The educational assessment incorporates the following:
Intake interview to gather the child's history
Cognitive Assessment (WISC V)
Achievement Assessment (WIAT III)
If identified as appropriate or required - an additional assessment / screener tool that is tailored to the child's needs based on interview and the intended purpose of the assessment
Feedback session with the child, parent and / or carer
Comprehensive strength focused and tailored report that details the assessment outcome with targeted recommendations that serve to support the child and the intended purpose of the assessment
The comprehensive educational assessment serves to provide an in-depth examination to ascertain the nature and cause of your child’s academic struggles, while also examining their strengths and capabilities, to provide a holistic picture of their their academic ability. A full comprehensive academic assessment also allows the clinician to understand the how varying factors are impacting your child’s performance and presentation in the classroom and at school.
A Full Educational Assessment involves conducting an initial cognitive assessment (WISC-V or WAIS-IV as described above) to identify a person’s cognitive ability/potential, followed by conducting an achievement test (WIAT-III). The achievement test investigates whether or not the person is able to complete tasks to the level we would expect, given their cognitive potential. If the predicted score is much higher than the actual score in an achievement area, there is often a problem associated with these skills, which then can lead to the identification of specific learning disabilities or difficulties in a certain area. Educational assessments are most commonly administered with children.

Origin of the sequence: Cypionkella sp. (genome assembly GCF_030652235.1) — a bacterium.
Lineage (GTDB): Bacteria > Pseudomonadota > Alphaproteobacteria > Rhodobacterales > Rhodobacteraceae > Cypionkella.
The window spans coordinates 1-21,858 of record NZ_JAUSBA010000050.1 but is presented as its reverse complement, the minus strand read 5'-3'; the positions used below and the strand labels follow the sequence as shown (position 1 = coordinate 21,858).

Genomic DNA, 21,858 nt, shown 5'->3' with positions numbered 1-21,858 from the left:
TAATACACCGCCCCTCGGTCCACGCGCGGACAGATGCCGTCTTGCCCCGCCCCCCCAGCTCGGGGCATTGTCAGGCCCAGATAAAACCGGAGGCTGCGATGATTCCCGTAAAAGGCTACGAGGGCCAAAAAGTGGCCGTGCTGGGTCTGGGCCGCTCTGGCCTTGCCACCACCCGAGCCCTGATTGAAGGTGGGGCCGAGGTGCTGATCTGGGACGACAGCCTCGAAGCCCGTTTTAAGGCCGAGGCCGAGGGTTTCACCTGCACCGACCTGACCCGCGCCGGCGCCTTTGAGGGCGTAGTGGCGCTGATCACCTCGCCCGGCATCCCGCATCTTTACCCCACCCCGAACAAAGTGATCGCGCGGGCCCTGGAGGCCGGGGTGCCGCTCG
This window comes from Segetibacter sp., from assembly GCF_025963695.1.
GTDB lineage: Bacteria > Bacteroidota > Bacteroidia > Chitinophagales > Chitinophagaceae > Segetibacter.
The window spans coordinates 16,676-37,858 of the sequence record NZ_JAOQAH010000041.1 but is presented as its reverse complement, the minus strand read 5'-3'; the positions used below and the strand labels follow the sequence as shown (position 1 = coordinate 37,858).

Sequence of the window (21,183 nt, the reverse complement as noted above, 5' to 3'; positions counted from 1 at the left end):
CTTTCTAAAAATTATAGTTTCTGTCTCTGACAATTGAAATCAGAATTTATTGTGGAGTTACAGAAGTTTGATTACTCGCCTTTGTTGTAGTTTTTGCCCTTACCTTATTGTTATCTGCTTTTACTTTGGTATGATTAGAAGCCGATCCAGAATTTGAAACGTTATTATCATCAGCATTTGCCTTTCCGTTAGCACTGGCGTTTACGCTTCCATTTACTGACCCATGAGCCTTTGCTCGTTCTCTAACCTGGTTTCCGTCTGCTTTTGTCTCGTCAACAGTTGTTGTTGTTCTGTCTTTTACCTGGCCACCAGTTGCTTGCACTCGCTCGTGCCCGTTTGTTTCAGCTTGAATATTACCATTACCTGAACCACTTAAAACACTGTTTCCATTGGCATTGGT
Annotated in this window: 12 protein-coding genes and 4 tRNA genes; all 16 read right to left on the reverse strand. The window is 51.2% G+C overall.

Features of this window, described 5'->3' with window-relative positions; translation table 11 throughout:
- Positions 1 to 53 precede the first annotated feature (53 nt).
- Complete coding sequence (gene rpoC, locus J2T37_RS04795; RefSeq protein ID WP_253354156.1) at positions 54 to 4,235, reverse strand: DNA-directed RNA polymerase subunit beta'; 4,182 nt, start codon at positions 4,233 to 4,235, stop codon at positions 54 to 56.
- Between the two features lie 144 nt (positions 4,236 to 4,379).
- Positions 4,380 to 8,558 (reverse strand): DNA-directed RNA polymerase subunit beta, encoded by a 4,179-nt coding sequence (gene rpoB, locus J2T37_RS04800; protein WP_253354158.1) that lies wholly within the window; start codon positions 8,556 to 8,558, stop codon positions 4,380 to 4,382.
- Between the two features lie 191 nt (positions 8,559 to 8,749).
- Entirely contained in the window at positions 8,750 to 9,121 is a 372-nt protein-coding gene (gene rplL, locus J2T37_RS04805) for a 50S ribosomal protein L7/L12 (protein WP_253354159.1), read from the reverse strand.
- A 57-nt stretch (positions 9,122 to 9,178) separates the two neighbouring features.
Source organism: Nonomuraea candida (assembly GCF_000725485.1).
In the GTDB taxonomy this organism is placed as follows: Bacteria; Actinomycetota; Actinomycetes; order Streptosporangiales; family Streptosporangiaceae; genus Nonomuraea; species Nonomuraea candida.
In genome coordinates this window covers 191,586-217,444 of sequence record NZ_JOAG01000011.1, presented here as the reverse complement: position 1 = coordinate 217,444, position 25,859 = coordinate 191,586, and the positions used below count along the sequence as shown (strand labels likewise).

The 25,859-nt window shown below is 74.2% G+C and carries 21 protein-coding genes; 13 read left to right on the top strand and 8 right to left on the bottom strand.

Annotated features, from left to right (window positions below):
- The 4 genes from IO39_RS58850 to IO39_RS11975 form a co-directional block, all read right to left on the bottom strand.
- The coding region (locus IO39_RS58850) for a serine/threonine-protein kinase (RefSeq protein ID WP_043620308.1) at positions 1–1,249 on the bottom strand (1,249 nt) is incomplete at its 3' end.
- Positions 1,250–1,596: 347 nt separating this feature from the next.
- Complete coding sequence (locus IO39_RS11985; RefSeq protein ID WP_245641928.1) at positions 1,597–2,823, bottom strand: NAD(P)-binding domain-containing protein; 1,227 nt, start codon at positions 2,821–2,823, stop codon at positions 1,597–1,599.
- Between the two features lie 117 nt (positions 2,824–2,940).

Reports & Feedback
Following any assessment, your Psychologist will provide a comprehensive report explaining all tests used and all results, along with a comprehensive summary and list of recommendations for home, place of learning and/or work.
A 30 minute to 1 hour feedback session is then held with the client or parent/s to explain the results, go through the report and answer any additional questions. This session can also be used for planning of any further assessment or intervention that an individual may need or a parent may want to engage their child in.